|Updated: 9/28/2012 7:50 pm
||Published: 9/28/2012 7:43 pm
Despite plenty of competition from high school football games, the Tulsa State Fair is expected to be packed with teenagers.
Adding to tonight’s crowds is the influx of Tulsa Public School students. This was an early release day for TPS.
Tulsa County Deputies said they are prepared for the crowd and teenagers said every year they gear up for the Fair on the weekend.
"That's the fun, being out here and being with friends," said Edison High School Junior Jose Rodriguez.
Another teen said she doesn’t miss a day at the Fair.
"Everyday. Everyday," said East Central High School Junior Samantha Burley.
Their Friday started earlier than normal after TPS let out early because of teacher professional days.
"There are a whole lot here. I just was just thinking ‘don't these guys go to work or go to school?’" said mother Christy Buford.
She was with her son after his private school had a planned 'fun day' at the Fair.
With more kids headed out to the Fair on Friday night, the Midway is expected to be full.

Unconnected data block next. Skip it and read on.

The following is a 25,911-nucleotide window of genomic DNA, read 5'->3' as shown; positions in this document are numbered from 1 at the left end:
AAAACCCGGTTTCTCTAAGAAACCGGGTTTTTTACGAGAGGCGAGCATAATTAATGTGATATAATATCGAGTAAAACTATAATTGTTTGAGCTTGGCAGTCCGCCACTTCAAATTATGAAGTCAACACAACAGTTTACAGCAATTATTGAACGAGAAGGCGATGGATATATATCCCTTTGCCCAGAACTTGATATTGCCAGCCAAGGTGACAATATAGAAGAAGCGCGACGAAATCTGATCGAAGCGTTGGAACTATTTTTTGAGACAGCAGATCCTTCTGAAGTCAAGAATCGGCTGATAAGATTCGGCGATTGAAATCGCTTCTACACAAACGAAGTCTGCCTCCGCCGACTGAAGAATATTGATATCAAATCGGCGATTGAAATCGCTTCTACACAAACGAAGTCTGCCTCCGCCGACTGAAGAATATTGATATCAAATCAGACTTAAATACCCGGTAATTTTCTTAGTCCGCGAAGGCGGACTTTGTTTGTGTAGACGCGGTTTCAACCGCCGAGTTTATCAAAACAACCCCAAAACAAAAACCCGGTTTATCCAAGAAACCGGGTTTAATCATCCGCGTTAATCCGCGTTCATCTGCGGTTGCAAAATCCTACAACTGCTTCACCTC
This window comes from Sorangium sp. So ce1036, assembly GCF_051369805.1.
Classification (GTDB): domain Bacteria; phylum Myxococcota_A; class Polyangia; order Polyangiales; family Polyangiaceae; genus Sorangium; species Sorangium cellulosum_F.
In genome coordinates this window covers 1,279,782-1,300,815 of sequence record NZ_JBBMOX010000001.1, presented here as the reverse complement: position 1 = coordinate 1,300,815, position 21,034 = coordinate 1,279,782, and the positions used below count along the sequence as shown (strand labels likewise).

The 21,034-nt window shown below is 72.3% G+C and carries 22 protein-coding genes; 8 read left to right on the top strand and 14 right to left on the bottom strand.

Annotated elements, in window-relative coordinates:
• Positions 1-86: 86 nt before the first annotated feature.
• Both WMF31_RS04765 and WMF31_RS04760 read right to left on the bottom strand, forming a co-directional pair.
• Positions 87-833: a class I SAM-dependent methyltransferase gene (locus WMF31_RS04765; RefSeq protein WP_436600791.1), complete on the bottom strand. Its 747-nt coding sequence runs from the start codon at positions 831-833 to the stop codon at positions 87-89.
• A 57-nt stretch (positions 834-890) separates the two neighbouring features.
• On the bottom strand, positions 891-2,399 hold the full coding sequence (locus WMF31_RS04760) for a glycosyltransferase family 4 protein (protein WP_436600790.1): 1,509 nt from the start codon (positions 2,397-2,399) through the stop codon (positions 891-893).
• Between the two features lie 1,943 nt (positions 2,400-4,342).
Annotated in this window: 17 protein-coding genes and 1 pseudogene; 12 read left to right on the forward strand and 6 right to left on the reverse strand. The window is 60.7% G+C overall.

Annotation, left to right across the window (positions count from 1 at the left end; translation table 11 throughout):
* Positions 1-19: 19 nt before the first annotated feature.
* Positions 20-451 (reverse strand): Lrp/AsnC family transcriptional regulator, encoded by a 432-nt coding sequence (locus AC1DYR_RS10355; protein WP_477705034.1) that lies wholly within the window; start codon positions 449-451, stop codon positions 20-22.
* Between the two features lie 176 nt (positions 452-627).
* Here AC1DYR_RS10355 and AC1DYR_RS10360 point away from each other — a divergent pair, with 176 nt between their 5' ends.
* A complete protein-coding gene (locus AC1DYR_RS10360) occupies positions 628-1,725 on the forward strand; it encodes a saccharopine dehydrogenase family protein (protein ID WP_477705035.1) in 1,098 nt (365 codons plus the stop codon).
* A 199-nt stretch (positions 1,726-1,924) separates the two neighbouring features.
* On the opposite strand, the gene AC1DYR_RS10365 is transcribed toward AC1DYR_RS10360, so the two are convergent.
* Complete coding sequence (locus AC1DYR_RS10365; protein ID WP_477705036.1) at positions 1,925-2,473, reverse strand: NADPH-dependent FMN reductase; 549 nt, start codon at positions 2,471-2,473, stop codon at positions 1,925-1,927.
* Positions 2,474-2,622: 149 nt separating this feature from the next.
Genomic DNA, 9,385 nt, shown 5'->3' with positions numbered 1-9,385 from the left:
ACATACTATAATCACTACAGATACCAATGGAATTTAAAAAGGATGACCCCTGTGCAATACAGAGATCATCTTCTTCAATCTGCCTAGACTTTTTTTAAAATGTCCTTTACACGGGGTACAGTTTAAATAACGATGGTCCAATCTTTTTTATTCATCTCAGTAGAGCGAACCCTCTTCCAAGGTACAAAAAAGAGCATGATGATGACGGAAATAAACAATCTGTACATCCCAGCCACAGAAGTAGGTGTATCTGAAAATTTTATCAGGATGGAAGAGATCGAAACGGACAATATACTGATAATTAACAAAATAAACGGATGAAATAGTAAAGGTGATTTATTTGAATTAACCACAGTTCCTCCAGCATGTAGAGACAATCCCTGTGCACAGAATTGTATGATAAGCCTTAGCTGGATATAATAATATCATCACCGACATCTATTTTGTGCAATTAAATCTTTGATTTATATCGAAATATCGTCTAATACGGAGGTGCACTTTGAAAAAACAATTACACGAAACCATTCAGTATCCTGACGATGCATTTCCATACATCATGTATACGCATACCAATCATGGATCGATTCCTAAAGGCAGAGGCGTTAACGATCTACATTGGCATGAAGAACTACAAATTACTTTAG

"At night I hang out with friends and the rides are full," said Rodriguez.
Rumblings of fights spread before the Fair starts.
"Supposedly there is supposed to be a fight going down here,” said Edison Sophomore Juanita Garcia.
Deputies said each year they hear of the rumors that’s why they have up to 150 deputies and reserve deputies saturating the Tulsa State Fairgrounds.
"They're going to test us. Little things happen because there are a lot of people and it gets crowded and people push and shove and get upset but we have never had a major outbreak," said Tulsa County Sergeant Mark Stevens.
Kids who get in trouble will have to see a judge who brings his courtroom to the fairgrounds.
"The kids realize real quick ‘my parents are going to get called' and they're [minors] going to have to come out here and go before a judge’" said Stevens.
They either end up going home with their parents, pay a fine or are sent to the Tulsa County Juvenile Detention Center.
Two patrol towers are placed on the Midway in high traffic areas where teens tend to congregate.
Tulsa Police Organized Gang Unit officers also patrol the Fair on Friday and Saturday nights.
Deputies said the crimes among teens more often committed at the Fair are shoplifting, fighting and underage drinking.
Undercover ABLE Commission agents are at the Fair are also at the Fair to spot any underage drinking.